Heather Mallick: I stabbed a Toronto raccoon. Do not do that
I stabbed a raccoon. With a fork. He was after me, but to what purpose I cannot say, Your Honour, I don’t think food and I hope not sex. He was following me around the garden and I couldn’t shake him off, a not-unfamiliar sensation as I am frequently targeted by obsessives.
I beg your pardon, Your Honour?
A dessert fork.
It was the only weapon I had to hand. How quickly we deteriorate esthetically when no one’s watching. I was at home that day, alone, writing about the melting of the polar ice caps and eating cold soufflé out of last night’s baking dish, the very picture of sloth and gloom in an era of decline.
No, Your Honour. I had no hostility toward Mother Nature that day, quite the opposite. Knowing that the planet would survive the wiping out of all human and animal life cheered me. Good for the planet.
I heard a shout. There was a raccoon being held off with a rake by my nice neighbour in his backyard, and suddenly the raccoon was in mine, so I opened the door and shouted at it.
Well, you know raccoons. Toronto’s hairy bête noir, they’re like teenagers, they do not listen.
I went outside, still holding the fork, and the raccoon turned and came for me fast, with a lumbering intensity that scared me. I used the hose on him and he didn’t appear to care, although in my experience, raccoons do not like being hosed right in the nose. We then had what U.S. Attorney-General William Barr might call “an episode.”
The sodden creature kept coming, Your Honour, (I’m using legal-speak because I just binge-watched 76 episodes of ) and he had a grim determined look.
If that seems implausible — raccoons are like foxes and don’t lock eyes — all I can see was that he was fixated on me. (“I want to take you right now,” as Will Gardner tells Alicia Florrick in Season 1.)
A helpful passerby said the raccoon thought I was his mother. I don’t know about that. Why would he want sex with his mother? I’ve seen rabid squirrels paste themselves to the deck and aggressively hump it but raccoons? In dark green corduroy pants and a forest green sweater, I suspect I looked vaguely like a tree and he wanted to climb me. He very clearly had distemper.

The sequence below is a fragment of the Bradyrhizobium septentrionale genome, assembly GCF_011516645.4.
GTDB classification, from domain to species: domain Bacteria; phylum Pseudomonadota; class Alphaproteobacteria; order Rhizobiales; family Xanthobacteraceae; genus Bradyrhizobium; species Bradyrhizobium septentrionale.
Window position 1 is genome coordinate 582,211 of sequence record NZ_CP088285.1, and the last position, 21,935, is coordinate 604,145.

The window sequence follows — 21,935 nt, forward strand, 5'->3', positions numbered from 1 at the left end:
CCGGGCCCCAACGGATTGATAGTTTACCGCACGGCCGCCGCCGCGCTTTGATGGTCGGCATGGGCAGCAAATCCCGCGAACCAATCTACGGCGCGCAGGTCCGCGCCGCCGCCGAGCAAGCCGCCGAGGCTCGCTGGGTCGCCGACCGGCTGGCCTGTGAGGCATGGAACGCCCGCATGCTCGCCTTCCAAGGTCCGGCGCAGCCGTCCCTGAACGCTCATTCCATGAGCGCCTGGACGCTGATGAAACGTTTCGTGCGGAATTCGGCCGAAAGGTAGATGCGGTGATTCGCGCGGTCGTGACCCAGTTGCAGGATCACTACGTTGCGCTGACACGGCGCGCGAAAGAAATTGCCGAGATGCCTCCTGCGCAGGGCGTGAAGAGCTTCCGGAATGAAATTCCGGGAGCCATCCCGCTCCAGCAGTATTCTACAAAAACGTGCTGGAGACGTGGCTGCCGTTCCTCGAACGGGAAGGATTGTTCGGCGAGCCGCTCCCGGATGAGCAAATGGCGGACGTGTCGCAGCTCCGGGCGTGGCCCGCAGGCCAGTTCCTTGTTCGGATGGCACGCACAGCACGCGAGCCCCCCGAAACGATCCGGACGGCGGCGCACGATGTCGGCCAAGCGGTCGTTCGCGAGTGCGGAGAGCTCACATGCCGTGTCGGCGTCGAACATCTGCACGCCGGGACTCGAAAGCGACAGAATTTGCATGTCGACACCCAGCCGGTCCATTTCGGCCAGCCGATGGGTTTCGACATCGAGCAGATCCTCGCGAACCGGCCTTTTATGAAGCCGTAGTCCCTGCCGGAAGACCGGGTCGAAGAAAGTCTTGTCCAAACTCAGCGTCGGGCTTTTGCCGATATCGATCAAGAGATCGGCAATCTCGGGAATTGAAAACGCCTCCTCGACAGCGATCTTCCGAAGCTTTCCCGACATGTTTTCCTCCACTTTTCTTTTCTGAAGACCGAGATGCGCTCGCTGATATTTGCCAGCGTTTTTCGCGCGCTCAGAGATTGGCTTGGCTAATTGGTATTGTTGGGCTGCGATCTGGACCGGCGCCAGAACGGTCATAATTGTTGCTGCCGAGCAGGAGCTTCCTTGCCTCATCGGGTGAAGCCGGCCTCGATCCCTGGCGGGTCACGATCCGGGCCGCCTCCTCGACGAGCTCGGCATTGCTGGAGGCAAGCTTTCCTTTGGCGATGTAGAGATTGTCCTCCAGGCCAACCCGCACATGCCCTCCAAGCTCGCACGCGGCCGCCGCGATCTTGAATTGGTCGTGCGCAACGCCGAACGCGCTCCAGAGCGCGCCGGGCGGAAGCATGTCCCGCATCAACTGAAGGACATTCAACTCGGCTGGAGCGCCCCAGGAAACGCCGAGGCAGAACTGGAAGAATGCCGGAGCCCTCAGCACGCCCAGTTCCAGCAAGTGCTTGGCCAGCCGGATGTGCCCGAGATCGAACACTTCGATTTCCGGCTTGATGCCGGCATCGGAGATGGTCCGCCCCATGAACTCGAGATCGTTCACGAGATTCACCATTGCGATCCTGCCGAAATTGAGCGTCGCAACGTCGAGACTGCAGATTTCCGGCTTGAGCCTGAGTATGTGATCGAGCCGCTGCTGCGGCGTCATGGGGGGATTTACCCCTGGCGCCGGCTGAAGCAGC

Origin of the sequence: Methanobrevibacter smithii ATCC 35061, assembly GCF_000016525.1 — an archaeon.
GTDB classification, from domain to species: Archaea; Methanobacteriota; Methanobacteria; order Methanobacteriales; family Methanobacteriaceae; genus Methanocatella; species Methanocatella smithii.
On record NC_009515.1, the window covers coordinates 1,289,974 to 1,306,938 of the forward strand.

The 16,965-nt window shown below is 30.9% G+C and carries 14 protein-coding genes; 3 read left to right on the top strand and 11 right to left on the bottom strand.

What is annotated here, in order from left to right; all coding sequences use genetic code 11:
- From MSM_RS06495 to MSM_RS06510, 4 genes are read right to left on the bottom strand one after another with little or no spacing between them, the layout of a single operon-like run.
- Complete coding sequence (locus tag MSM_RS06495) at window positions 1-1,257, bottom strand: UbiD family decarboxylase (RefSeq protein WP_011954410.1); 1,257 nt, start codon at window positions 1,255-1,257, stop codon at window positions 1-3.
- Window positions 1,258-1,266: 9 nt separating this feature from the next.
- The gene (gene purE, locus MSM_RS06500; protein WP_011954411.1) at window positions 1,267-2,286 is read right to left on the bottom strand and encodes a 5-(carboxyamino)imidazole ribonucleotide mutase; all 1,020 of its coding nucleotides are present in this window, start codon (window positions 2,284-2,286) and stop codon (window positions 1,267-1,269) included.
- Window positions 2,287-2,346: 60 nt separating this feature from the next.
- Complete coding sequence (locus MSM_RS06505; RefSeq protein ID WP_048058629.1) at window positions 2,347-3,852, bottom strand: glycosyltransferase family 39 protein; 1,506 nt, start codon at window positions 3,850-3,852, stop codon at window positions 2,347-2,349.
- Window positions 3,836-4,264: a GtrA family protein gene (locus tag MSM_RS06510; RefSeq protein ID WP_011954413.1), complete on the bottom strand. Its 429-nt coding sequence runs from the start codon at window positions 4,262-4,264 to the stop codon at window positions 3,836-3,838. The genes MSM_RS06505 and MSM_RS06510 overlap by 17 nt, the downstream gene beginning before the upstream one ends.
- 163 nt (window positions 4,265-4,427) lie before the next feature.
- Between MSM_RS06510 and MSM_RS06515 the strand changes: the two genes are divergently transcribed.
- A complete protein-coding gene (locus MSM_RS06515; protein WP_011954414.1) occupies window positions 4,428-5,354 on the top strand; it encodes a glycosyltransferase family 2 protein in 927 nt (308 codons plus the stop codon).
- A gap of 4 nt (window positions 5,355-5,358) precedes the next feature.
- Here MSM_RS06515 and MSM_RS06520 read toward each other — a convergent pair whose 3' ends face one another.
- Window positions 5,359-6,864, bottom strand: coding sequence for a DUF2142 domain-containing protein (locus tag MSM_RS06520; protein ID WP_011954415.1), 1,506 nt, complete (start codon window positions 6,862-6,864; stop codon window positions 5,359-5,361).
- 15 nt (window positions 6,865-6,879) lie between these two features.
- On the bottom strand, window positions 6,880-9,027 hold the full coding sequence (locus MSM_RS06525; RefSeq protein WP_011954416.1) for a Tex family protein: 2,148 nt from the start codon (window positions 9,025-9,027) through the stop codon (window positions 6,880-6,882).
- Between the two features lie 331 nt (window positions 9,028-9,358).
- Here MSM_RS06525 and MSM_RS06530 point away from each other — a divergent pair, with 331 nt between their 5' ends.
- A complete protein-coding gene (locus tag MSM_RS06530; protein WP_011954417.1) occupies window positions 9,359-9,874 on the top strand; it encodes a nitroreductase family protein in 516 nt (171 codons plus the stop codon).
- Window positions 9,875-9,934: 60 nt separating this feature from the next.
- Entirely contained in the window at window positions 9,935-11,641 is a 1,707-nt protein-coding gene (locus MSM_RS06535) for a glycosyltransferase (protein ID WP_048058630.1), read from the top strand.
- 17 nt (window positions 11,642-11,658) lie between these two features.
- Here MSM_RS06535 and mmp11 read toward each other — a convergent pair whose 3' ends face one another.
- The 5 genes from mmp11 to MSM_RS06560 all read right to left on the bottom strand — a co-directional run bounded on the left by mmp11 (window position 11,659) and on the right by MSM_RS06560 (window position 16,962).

Anyway I stabbed him, hard, with the fork. It was a terrible sensation. I have sliced myself badly before but rose thorns and secateur blades slide in easily. Forks don’t.
Here’s what it feels like to stab a raccoon. It is instantly awful, like stabbing a live, furry airport tarmac. I made no impression whatsoever. The raccoon did not flinch or react in any way, which comforts me now.
I suddenly saw how ridiculous I looked, dressed like Robin Hood, manic, eyes wild, holding a fork up in the air like Jack the Ripper, the tines covered with coarse hair, the victim waddling off.
I googled “raccoon skin” and straight up got a YouTube video of an Illinois trapper skinning a raccoon, presumably to eat it. The video, only tolerable when muted, was revelatory. Raccoon hide is impermeable. American college kids wore raccoon coats to football games in the 1920s to be dry as well as wacky.
The raccoon will return. They always do. I recall a strange man who wrote to me obsessively, following me from newsroom to newsroom, sending messages of personal rage and hatred. He made it clear he was angry that women like me were being given a voice, with salary and benefits, and supplanting more worthy men of his era.
He did this for 11 years. Then it stopped. I assumed he was dead but as it turns out, he is not. I googled him and saw he had finally written something, unpaid, in the saddest place on the internet. For the first time I felt pity. How it must have pained him to feel so small and unheard.
But that’s not what really caught my attention. He was writing about raccoons in his yard in Ottawa and his great obsession: hunting them down.
I had been his raccoon.
Heather Mallick is a columnist based in Toronto covering current affairs. Follow her on Twitter: @HeatherMallick